Hazard assessments involve identifying and evaluating the hazards associated with a particular process or operation. This includes identifying all potential exothermic reaction and scenarios that could lead to them and assessing the likelihood and consequences of these occurring. In the chemical industry it is usually laboratory testing that provides the information on which hazards studies are based. This can involve study of reaction mechanisms, and kinetics – and measuring parameters such as heats of reaction and decomposition temperatures; it will also involve study of gas generation and rates during the reactions. At Stonehouse our scientists advocate using well established experimental techniques such as ARC (accelerating rate calorimeter), DSC (differential scanning calorimeter) and other specialist equipment to study the reactions under investigation.
The results of the risk assessment are used to develop strategies to manage the risks associated with the process.
Process design reviews are conducted to ensure that the design of the process or equipment can deal with identified reaction hazards and meets regulatory requirements. This includes reviewing the design of the reactor or vessel, the piping and instrumentation diagrams, and the safety systems including reactor relief design. When a reaction does run away, it is essential that the protective systems employed are capable of preventing high pressure build up and explosion risk. Reactor vent design, for example, is a specialist subject with which our chemical engineers are well practiced (DIERS methodology). Process design reviews are important because they can identify potential hazards early in the design phase, allowing for modifications to be made to improve safety.
Establishing safe operating procedures to avoid mischarging of chemicals is also of key importance, but however good the SOP might be, operator training is critical to managing thermal hazards. A well written SOP is of little use if operators find their own ways of doing things! Operators must be trained on the hazards associated with the process, including the potential for thermal hazards. They must also be trained on emergency shutdown procedures, and how to respond to different emergency situations.
Thermal Hazards in other industries
It is important to appreciate that it is not just the chemical industry that has thermal (runaway) hazards! We have written before on the problems of ‘self-heating’ of powders in different industrial settings, where powder decomposition generates heat, usually from oxidation, and where increasing temperature speeds up further heat generation. We have covered the special testing that is possible to establish safe powder drying temperatures in different dryer types and have looked at how basket testing can be used to predict exotherm onset temperatures in hoppers, silos, and packages of different sizes. We have even touched upon the proverbial haystack auto-combustion fire, where the heat source causing ‘auto-combustion of the farmers haystack is likely to originate from biological rather than chemical heat generation processes.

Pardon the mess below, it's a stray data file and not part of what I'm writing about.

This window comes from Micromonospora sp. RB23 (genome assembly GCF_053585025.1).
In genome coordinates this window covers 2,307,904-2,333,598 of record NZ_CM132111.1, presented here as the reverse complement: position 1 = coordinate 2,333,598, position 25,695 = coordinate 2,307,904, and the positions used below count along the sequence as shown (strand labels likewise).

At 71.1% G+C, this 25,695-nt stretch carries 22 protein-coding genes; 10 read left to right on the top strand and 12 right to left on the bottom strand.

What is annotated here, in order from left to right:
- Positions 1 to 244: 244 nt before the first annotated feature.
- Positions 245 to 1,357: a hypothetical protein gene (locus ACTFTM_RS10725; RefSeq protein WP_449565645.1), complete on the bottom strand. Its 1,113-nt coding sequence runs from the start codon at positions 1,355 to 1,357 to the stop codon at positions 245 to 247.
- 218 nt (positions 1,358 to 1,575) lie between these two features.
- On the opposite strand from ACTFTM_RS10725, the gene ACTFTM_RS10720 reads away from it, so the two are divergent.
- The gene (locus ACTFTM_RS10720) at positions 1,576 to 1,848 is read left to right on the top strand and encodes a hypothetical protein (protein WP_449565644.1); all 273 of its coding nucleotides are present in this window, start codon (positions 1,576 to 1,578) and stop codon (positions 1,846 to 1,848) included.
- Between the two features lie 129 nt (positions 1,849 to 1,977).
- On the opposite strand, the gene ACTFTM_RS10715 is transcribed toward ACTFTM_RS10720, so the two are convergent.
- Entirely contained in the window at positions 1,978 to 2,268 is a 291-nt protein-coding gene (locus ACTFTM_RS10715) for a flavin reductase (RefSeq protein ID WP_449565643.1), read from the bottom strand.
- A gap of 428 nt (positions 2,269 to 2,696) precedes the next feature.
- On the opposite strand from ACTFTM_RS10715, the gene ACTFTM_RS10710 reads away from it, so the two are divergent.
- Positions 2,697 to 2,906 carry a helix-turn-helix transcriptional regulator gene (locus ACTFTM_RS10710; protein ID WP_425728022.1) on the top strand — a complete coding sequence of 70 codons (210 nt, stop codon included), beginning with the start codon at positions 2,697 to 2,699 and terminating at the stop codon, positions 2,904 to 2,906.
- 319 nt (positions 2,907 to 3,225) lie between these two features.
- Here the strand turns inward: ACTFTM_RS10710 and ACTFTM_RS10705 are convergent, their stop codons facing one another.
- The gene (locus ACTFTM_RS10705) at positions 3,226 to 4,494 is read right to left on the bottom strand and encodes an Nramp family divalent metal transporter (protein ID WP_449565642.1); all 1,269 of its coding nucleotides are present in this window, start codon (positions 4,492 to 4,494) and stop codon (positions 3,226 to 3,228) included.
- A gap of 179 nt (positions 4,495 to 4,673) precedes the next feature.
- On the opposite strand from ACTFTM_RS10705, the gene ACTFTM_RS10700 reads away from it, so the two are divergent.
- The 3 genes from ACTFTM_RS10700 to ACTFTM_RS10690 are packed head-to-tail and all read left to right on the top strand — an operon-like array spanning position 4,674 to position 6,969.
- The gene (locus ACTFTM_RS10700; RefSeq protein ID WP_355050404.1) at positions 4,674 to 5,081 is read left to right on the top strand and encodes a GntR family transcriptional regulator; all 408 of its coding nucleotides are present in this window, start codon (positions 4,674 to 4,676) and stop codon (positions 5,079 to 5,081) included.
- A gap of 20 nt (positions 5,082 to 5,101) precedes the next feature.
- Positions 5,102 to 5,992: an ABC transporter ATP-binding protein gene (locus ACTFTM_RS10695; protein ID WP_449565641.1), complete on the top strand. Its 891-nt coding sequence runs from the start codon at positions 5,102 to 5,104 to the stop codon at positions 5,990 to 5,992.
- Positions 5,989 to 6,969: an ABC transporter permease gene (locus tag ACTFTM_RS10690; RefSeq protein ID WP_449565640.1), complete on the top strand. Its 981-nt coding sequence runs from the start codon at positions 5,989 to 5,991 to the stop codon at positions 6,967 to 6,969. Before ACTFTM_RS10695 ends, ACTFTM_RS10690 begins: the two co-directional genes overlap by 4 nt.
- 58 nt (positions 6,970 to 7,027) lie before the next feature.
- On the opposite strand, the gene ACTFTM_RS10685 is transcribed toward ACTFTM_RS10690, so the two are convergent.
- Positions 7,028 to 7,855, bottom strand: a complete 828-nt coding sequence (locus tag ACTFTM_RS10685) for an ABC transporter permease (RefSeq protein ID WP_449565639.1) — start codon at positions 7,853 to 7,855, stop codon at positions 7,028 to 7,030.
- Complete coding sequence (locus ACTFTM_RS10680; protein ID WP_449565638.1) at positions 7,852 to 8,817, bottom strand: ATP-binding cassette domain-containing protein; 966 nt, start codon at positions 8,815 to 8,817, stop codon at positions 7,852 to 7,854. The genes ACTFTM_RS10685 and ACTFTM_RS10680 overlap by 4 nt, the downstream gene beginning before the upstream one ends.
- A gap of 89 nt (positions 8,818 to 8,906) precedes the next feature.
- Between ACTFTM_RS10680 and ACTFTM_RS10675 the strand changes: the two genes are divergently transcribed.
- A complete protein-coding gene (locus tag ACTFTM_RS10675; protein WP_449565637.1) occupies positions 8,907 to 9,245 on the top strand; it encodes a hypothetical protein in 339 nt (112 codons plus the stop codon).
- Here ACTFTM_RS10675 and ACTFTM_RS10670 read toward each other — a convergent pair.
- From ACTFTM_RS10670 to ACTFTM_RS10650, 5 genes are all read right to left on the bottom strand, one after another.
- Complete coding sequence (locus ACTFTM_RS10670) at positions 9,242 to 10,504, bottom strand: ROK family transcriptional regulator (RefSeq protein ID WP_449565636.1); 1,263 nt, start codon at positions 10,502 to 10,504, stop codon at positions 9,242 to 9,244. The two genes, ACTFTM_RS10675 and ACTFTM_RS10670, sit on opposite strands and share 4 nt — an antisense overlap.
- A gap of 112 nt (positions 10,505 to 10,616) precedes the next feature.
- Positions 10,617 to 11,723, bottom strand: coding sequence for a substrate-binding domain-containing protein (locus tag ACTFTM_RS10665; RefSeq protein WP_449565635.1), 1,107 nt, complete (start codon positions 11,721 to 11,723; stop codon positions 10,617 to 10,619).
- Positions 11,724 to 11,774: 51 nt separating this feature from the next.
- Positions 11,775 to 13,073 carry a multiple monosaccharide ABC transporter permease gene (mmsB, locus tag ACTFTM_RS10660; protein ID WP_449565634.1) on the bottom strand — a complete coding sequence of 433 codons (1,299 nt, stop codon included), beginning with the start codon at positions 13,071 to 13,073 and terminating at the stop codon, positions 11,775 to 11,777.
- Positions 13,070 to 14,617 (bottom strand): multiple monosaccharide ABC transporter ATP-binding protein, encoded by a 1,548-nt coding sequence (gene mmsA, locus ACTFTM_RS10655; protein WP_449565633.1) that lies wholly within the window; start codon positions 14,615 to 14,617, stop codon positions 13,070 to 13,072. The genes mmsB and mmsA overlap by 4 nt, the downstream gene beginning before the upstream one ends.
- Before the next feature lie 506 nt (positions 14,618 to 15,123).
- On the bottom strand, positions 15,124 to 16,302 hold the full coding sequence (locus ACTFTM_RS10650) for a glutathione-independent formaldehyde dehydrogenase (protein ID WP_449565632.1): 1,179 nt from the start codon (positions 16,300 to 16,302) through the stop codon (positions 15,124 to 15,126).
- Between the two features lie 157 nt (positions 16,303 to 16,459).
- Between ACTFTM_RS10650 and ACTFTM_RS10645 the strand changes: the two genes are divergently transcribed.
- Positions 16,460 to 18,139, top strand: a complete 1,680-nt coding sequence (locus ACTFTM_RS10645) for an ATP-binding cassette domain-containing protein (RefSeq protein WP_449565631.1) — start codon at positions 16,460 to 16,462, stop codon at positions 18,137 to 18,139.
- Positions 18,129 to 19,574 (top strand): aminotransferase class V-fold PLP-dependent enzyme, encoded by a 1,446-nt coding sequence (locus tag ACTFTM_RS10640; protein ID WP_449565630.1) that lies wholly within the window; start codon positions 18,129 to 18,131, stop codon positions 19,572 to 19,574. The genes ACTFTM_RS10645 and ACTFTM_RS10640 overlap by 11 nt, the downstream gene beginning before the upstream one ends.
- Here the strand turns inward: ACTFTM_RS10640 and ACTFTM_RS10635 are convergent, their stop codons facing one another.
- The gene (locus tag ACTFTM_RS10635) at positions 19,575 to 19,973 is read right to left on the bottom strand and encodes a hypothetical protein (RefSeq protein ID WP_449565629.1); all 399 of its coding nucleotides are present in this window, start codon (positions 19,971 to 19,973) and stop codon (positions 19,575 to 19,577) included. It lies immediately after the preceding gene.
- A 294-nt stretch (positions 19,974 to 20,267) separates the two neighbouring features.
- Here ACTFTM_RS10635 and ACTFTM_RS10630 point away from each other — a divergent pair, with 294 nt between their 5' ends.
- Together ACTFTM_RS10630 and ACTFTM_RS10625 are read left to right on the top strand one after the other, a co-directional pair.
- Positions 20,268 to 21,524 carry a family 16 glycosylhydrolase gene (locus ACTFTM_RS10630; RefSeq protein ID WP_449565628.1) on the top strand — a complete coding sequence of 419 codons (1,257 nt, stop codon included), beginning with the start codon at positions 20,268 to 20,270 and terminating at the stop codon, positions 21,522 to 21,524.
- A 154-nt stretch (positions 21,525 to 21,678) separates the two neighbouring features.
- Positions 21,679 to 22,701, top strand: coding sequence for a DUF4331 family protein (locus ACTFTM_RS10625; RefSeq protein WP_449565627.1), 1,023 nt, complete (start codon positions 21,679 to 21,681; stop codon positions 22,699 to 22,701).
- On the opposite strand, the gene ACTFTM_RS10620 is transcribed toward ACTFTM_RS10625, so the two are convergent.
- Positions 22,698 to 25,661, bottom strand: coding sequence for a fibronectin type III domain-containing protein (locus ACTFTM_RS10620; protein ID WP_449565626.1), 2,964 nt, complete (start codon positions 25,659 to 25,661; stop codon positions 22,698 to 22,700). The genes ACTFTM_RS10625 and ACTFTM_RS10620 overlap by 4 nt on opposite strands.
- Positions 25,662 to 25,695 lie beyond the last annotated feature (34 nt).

Suffice it to say, with bulked powders too, that when rate of heat generation exceeds the rate of heat loss, temperatures can rise, and the reaction accelerate fast. If left unchecked, this can result in smoldering, fire and sometimes explosion in powder processes following exactly the same ‘Arrhenius equation’ as in the chemical reactions of the chemical industry.
Conclusion – The Stonehouse Approach
Thermal hazards present a significant risk in the chemical and other industries, and from our view and experience, their management requires a comprehensive approach that includes risk assessments, process design reviews, laboratory testing, operator training, and the design and implementation of safety measures such as process control systems, emergency shutdown procedures, and protective equipment. Our Process Safety specialists can work with you to understand your processes and operations, arrange lab testing where necessary and establish/ design suitable protective systems.
As history shows us, the importance of thermal runaway safety in the chemical and other industries should be understood, and companies must appropriately prioritize these hazards to ensure the protection of their workers, the environment, and nearby communities.
By taking a proactive approach to managing thermal hazards, industry can continue to provide the essential materials upon which modern society depends, while minimizing the risks associated with their production.